Woman working at laptop.Binance’s existing customers will now access its marketplace through the New Zealand platform, where they can trade cryptocurrencies and non-fungible tokens. File image Photo: 123RF


The world’s largest online cryptocurrency exchange has launched a New Zealand version of its marketplace to help shape future industry regulation.

Binance, which is ranked the largest exchange of its kind in the world, has registered as a financial services provider with the Ministry of Business, Innovation and Employment.

Local investors could already access Binance before it registered, and the decision meant the company would have to comply with local regulations.

Binance NZ will join an external disputes resolution scheme, carry out customer due-diligence, adhere to local anti-money laundering rules and share customer information with the tax department.

General manager Ben Rose told RNZ the company wanted to register where its users were.

“We’re really focused on working with regulators and governments on building the industry in a sustainable way,” Rose said.

“Regulation is absolutely the way forward for the industry, so we’re looking forward to working on that in New Zealand as well.”

Recent surveys showed one in 10 New Zealanders have a crypto investment, which was below the global average of 15 percent and Binance NZ wanted to make up the difference, he said.

The company’s existing customers will now access its marketplace through the New Zealand platform, where they can trade cryptocurrencies and non-fungible tokens (NFTs).

Binance, unlike crypto brokers, is a custodian of funds, meaning investors can hold their money within the platform, allowing them to engage in staking.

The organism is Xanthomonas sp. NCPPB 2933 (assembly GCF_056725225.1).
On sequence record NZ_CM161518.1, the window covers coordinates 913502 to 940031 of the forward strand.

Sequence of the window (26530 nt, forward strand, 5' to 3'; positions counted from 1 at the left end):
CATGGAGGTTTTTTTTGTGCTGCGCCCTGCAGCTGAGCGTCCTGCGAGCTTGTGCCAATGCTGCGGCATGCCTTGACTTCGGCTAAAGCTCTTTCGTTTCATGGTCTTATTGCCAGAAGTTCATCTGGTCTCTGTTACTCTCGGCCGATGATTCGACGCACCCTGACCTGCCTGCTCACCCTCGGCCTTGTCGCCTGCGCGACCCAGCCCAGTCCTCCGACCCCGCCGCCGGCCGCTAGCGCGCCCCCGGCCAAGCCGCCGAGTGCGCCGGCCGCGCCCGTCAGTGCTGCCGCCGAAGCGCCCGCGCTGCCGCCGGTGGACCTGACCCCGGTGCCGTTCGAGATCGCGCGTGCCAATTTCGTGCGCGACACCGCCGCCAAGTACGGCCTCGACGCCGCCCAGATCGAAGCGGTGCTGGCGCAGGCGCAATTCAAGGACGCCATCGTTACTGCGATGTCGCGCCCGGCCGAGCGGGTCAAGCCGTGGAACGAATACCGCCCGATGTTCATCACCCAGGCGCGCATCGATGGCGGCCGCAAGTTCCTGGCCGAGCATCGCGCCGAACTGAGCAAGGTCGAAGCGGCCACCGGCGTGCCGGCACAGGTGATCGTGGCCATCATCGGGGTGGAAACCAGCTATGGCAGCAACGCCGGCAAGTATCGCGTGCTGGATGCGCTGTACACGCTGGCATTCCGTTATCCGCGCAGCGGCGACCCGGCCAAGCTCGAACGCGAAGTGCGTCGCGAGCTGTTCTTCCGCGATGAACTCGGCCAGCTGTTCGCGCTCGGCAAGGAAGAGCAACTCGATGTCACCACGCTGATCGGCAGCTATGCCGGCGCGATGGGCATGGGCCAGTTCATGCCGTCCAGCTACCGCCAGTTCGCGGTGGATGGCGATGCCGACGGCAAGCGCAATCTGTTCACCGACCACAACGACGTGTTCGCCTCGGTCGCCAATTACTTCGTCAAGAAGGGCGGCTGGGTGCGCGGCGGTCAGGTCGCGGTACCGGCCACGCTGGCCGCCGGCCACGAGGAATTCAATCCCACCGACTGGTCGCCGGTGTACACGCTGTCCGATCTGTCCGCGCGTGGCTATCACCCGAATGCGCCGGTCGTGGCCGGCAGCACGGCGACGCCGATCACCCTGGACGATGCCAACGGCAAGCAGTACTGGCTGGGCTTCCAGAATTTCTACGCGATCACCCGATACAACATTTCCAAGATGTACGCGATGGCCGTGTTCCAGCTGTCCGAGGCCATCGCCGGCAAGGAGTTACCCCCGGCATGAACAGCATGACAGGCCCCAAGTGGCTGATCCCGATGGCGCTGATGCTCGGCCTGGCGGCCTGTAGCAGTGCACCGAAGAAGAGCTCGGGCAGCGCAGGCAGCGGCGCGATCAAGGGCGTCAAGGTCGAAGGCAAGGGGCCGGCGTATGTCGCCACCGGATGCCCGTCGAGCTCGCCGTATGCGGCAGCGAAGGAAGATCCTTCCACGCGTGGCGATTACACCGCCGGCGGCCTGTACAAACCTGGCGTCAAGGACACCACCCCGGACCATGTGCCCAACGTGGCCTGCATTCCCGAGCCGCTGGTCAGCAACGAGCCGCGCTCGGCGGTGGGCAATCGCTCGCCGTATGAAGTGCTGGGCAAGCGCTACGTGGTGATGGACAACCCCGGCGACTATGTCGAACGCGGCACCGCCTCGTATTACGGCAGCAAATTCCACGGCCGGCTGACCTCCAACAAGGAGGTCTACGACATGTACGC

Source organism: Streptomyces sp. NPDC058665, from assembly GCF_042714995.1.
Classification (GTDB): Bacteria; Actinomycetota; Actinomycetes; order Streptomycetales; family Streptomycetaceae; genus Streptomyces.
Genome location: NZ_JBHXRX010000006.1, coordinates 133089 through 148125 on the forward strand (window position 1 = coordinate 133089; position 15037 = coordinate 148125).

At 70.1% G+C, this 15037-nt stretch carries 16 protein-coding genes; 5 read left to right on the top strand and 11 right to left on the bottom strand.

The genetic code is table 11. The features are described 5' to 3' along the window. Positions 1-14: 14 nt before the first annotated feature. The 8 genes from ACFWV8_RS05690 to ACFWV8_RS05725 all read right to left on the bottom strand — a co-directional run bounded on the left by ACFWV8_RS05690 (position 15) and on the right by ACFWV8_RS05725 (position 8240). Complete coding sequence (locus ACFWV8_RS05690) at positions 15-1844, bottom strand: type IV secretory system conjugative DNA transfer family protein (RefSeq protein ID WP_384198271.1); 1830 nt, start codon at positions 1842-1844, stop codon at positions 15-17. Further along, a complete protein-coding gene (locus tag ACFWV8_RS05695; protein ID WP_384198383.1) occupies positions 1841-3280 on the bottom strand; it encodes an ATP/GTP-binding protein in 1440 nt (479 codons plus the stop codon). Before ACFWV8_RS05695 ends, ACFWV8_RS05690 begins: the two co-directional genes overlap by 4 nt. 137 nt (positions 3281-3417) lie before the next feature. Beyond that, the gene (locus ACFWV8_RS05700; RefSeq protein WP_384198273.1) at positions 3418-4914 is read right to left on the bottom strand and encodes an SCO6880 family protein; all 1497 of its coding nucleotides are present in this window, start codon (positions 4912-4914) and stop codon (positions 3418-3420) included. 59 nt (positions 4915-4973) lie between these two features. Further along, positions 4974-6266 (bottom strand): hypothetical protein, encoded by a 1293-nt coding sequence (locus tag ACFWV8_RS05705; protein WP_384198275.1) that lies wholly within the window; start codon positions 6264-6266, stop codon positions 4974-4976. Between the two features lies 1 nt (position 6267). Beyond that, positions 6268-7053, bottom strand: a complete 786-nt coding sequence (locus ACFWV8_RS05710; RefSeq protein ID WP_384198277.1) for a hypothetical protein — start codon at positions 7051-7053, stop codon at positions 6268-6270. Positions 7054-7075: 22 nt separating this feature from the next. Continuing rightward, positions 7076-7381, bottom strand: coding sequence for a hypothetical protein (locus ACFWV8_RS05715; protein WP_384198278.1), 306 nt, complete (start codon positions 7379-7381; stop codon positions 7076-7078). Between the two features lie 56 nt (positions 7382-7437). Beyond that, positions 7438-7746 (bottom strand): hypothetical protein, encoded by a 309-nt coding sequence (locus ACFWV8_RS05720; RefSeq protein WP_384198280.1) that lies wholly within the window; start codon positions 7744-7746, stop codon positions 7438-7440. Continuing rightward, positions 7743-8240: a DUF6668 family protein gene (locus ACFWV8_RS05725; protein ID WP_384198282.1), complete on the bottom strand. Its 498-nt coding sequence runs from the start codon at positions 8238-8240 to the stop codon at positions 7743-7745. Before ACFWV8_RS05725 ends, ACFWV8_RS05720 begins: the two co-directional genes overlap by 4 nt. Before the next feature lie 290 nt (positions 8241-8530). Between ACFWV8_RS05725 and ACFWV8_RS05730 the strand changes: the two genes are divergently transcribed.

However, customers cannot trade more speculative products, such as derivatives and futures, because this requires a special license from the Financial Markets Authority.

“We are keen on acquiring that license and that is something we will look to do in the future,” Rose said.

When asked if customers could circumvent the local platform to access these services abroad, Rose replied: “People can always do the wrong thing, people can always break the law.”

“We are focused on not doing that. We’re working to ensure that all New Zealand users are able to use products from Binance that we’re allowed to offer.”

Crypto woes

Binance’s expansion comes at a challenging time for the wider cryptocurrency industry.

Bitcoin – often considered a benchmark for crypto assets – had lost close to 60 percent of its value in the year to date.

The sell-off coincided with the aggressive tightening of monetary policy by the US Federal Reserve, which had also dealt a blow to other capital markets around the world.

The downturn had serious implications for crypto platforms and lenders globally, who were hit by a sudden downturn in trading volumes and extreme volatility.

Christchurch-based exchange BitPrime was among those caught in the cross-fire.

Gyrating markets, as well as rising costs and a fall in business activity created a liquidity crisis for BitPrime, forcing it to suspend trading.

The business, which at one point controlled between a quarter and a third of the domestic market, had recently been put up for sale as a going concern after it struggled to secure a capital injection.

Rose said just like all asset classes, cryptocurrencies experienced market cycles.

“Volumes have absolutely decreased in the bear market but for us we operate in global liquidity. So, we’re seeing $76b traded per day on our platform … so in terms of liquidity, we don’t face any issues.”

He said he was confident the market would bounce back and was bullish about Binance’s growth prospects.

Regulatory warning

The Financial Market Authority did not usually comment on specific entities but said it was aware of Binance’s intention to register in New Zealand.

In advice to investors, a spokesperson said cryptocurrencies were high risk and extremely volatile.

“If you want to purchase cryptocurrencies, then use a New Zealand-based trading platform as this offers a minimum level of protection.”

They also warned that these assets, and the platforms they trade on, were often targets of hacks, scams and online frauds.